Whey Protein is technically a glutathione precursor. Whey protein get it’s own category because it’s so significant as one of the first and best ways to promote glutathione production in your body. Only a few years ago, the only reliable and simple way to boost GSH was to consume a good quality non-denatured whey protein powder. Cysteine tends to be the limiting factor in GSH production, and is found in good quality whey, making it strong healthy source of a good amino acid profile that boosts glutathione.

For more detailed info on glutathione, check out Essential Glutathione: The Mother of All Antioxidants

Glutathione vs NAC

Both are powerful antioxidants. Glutathione and N-acetyl cysteine (NAC) are related compounds with different roles in the body.

Glutathione is a tripeptide (a molecule made up of three amino acids) that acts as a powerful antioxidant and detoxifying agent in the body. It is found in every cell in the body, and plays a critical role in protecting cells from damage caused by reactive oxygen species (ROS) such as free radicals. Glutathione also helps to detoxify harmful substances, such as heavy metals and other toxins.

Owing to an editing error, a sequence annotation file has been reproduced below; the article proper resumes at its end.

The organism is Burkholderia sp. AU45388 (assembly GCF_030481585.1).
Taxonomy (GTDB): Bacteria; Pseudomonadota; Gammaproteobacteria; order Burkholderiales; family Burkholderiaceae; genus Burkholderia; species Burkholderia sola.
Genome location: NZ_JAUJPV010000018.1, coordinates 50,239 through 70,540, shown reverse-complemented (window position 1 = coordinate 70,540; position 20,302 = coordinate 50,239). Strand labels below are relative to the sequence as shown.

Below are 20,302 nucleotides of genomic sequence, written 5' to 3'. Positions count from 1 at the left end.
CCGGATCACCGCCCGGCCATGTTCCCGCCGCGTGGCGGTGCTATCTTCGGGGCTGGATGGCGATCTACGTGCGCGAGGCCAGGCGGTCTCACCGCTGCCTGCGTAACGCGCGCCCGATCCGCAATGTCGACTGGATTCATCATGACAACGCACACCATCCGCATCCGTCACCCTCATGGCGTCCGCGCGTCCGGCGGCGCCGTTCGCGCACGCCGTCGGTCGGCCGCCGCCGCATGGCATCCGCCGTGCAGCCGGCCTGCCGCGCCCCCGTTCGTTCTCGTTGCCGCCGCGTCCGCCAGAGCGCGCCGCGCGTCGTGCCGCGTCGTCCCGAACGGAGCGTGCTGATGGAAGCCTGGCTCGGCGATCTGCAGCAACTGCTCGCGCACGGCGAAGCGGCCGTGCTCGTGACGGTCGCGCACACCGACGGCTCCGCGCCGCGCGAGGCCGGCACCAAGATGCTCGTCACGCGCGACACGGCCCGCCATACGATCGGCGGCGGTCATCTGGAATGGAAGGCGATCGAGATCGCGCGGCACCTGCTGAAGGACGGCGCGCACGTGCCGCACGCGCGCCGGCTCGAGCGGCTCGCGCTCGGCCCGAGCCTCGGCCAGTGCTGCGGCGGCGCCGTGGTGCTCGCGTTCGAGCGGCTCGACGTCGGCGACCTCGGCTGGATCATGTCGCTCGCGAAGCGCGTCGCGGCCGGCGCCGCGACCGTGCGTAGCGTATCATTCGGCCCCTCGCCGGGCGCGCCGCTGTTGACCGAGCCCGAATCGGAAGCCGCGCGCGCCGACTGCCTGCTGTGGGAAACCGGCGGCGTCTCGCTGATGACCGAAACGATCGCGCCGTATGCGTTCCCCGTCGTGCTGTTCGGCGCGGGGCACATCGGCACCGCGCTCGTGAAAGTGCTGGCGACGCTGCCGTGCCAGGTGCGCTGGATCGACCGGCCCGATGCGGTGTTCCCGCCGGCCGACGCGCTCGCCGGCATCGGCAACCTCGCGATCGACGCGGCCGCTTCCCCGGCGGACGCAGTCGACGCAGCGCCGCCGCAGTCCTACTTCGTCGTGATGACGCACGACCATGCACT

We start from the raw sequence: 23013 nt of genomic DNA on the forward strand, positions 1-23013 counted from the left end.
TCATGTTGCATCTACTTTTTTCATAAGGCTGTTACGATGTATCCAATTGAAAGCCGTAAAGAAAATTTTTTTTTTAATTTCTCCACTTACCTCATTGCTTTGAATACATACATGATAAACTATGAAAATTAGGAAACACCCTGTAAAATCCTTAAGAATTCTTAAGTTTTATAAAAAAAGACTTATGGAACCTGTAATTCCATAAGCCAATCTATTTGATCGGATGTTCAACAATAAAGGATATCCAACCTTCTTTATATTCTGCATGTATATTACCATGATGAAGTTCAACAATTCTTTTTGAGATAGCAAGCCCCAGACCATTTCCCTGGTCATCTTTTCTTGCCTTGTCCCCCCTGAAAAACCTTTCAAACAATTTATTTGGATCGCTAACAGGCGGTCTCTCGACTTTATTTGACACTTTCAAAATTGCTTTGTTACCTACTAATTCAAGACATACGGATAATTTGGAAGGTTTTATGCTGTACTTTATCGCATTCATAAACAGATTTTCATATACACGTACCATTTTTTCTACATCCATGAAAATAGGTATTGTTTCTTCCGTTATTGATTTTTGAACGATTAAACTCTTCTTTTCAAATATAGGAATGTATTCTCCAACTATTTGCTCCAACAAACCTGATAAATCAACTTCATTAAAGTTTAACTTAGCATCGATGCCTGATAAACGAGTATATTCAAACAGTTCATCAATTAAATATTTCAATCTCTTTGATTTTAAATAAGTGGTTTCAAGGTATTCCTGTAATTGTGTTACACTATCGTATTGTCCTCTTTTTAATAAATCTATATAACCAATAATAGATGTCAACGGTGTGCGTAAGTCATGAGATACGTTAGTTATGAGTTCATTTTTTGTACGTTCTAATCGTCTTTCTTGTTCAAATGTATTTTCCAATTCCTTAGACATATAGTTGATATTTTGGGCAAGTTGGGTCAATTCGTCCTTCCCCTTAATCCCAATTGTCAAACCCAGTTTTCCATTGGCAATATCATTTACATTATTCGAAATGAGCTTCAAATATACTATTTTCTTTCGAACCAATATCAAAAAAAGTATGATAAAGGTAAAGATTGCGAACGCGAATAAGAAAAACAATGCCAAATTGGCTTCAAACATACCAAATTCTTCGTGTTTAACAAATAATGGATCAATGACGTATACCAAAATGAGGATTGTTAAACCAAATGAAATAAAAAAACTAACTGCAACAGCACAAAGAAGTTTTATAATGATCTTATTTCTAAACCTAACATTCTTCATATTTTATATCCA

N-acetyl cysteine (NAC) is a supplement that is a precursor to the antioxidant glutathione. NAC is converted into cysteine, which is then used to produce glutathione in the body. It is commonly used as a mucolytic to help break down thick mucus in the lungs and as a liver protectant.

NAC has a low molecular weight and is well absorbed via oral administration.

Taking glutathione by mouth does not appear to be an effective way to get it into your body. Its bioavailability is low and is also thought that glutathione may be broken down by enzymes in the stomach.

In summary, Glutathione is a tripeptide produced by the body and it acts as an antioxidant and detoxifying agent. NAC is a supplement that support the body's production of Glutathione. Both are important for general health and well-being, but they have different functions in the body.

What is NAD?

NAD is a type of coenzyme found in all living cells. NAD plays important roles in a variety of metabolic reactions, including energy production and DNA repair.

NAD is derived from Nicotinamide Riboside (NR) and various other precursors. NR is one of the 3 main forms of Niacin (vitamin B3).